Retrospective Cohort Study
Copyright ©The Author(s) 2018. Published by Baishideng Publishing Group Inc. All rights reserved.
World J Gastroenterol. Nov 28, 2018; 24(44): 5025-5033
Published online Nov 28, 2018. doi: 10.3748/wjg.v24.i44.5025
Timing of upper gastrointestinal endoscopy does not influence short-term outcomes in patients with acute variceal bleeding
Jeong-Ju Yoo, Young Chang, Eun Ju Cho, Ji Eun Moon, Sang Gyune Kim, Young Seok Kim, Yun Bin Lee, Jeong-Hoon Lee, Su Jong Yu, Yoon Jun Kim, Jung-Hwan Yoon
Jeong-Ju Yoo, Sang Gyune Kim, Young Seok Kim, Department of Gastroenterology and Hepatology, Soonchunhyang University school of Medicine, Bucheon 14584, South Korea
Young Chang, Eun Ju Cho, Yun Bin Lee, Jeong-Hoon Lee, Su Jong Yu, Yoon Jun Kim, Jung-Hwan Yoon, Department of Internal Medicine and Liver Research Institute, Seoul National University College of Medicine, Seoul 03080, South Korea
Ji Eun Moon, Department of Biostatistics, Clinical Trial Center, Soonchunhyang University Bucheon Hospital, Bucheon 14584, South Korea
Author contributions: All authors helped to perform the research; Yoo JJ and Chang Y contributed equally as co-first authors; Yoo JJ and Chang Y did the manuscript writing, drafting conception and design, and data analysis; Moon JE did the manuscript writing, and data analysis; Kim SG, Kim YS, Lee YB, Lee JH, Yu SJ, Kim YJ, and Yoon JH made contribution to the manuscript writing; Cho EJ made contribution to the manuscript writing, conception drafting and design.
Institutional review board statement: The study protocol was approved by the Institutional Review Board of each hospital, and also conformed to the ethical guidelines of the World Medical Association Declaration of Helsinki (H-1801-057-914, SCH 2018-06-013).
Informed consent statement: Patients were not required to give informed consent to the study because the analysis used anonymous clinical data that were obtained after each patient agreed to treatment by written consent.
Conflict-of-interest statement: All authors have no conflict of interest with respect to the subjects described in this article.
Data sharing statement: No additional data are available.
STROBE statement: The authors have read the STROBE Statement-checklist of items, and the manuscript was prepared and revised according to the STROBE Statement-checklist of items.
Open-Access: This article is an open-access article which was selected by an in-house editor and fully peer-reviewed by external reviewers. It is distributed in accordance with the Creative Commons Attribution Non Commercial (CC BY-NC 4.0) license, which permits others to distribute, remix, adapt, build upon this work non-commercially, and license their derivative works on different terms, provided the original work is properly cited and the use is non-commercial. See:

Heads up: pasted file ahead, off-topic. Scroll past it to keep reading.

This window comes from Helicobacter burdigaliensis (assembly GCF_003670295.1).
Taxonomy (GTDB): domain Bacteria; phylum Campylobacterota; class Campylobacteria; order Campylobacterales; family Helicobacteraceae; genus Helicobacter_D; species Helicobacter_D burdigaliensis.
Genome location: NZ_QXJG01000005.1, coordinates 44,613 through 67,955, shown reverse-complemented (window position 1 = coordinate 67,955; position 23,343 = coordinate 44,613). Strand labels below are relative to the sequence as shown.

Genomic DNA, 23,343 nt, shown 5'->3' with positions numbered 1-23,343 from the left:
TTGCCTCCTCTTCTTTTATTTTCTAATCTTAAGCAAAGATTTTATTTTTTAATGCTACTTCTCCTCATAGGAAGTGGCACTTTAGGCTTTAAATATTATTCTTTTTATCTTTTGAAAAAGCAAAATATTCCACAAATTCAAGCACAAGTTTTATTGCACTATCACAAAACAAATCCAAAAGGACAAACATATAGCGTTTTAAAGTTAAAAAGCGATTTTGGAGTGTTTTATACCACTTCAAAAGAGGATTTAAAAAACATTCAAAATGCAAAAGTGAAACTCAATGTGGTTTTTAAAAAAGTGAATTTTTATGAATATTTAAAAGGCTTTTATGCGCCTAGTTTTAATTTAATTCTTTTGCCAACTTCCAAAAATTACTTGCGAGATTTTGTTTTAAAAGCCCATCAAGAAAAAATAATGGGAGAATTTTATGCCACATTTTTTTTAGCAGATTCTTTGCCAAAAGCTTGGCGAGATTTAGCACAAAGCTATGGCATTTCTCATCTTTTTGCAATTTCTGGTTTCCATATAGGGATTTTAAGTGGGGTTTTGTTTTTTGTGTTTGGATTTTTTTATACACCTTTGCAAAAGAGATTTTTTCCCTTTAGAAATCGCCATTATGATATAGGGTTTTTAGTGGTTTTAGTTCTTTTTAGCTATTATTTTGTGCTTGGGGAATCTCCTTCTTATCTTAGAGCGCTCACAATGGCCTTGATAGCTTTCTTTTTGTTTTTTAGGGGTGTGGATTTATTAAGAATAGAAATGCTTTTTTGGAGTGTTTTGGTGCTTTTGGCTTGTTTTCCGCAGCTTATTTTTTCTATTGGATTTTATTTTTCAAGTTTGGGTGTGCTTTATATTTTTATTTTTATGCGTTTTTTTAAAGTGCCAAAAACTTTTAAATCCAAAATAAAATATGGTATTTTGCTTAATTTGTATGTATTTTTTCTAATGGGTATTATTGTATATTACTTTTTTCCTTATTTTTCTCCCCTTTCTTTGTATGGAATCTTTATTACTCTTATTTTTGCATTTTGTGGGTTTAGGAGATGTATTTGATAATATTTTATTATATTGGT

Corresponding author to: Eun Ju Cho, MD, PhD, Assistant Professor, Department of Internal Medicine and Liver Research Institute, Seoul National University College of Medicine, 101 Daehak-no, Jongno-gu, Seoul 03080, South Korea.
Telephone: +82-2-20722228 Fax: +82-2-7436701
Received: August 30, 2018
Peer-review started: August 30, 2018
First decision: October 14, 2018
Revised: October 15, 2018
Accepted: November 13, 2018
Article in press: November 13, 2018
Published online: November 28, 2018

To examine the association between the timing of endoscopy and the short-term outcomes of acute variceal bleeding in cirrhotic patients.


This retrospective study included 274 consecutive patients admitted with acute esophageal variceal bleeding of two tertiary hospitals in Korea. We adjusted confounding factors using the Cox proportional hazards model and the inverse probability weighting (IPW) method. The primary outcome was the mortality of patients within 6 wk.


A total of 173 patients received urgent endoscopy (i.e., ≤ 12 h after admission), and 101 patients received non-urgent endoscopy (> 12 h after admission). The 6-wk mortality rate was 22.5% in the urgent endoscopy group and 29.7% in the non-urgent endoscopy group, and there was no significant difference between the two groups before (P = 0.266) and after IPW (P = 0.639). The length of hospital stay was statistically different between the urgent group and non-urgent group (P = 0.033); however, there was no significant difference in the in-hospital mortality rate between the two groups (8.1% vs 7.9%, P = 0.960). In multivariate analyses, timing of endoscopy was not associated with 6-wk mortality (hazard ratio, 1.297; 95% confidence interval, 0.806-2.089; P = 0.284).


In cirrhotic patients with acute variceal bleeding, the timing of endoscopy may be independent of short-term mortality.

Keywords: Cirrhosis, Endoscopy, Upper gastrointestinal bleeding, Gastroesophageal varices, Timing

Core tip: Most guidelines recommend performing endoscopy for acute variceal bleeding within 12 h. However, the evidence level for this recommendation is very low. We found that, after inverse probability weighting matching, compared to non-urgent endoscopy, performing endoscopy within 12 h of admission (so-called urgent endoscopy) was not associated with short-term prognosis, including overall survival at 6 wk or transplant-free survival at 6 wk. Rather, age, hepatocellular carcinoma, model for end-stage liver disease score, and degree of ascites were related to short-term mortality. These results indicate that, in cirrhotic patients with acute variceal bleeding, the timing of endoscopy does not appear to be associated with short-term prognosis.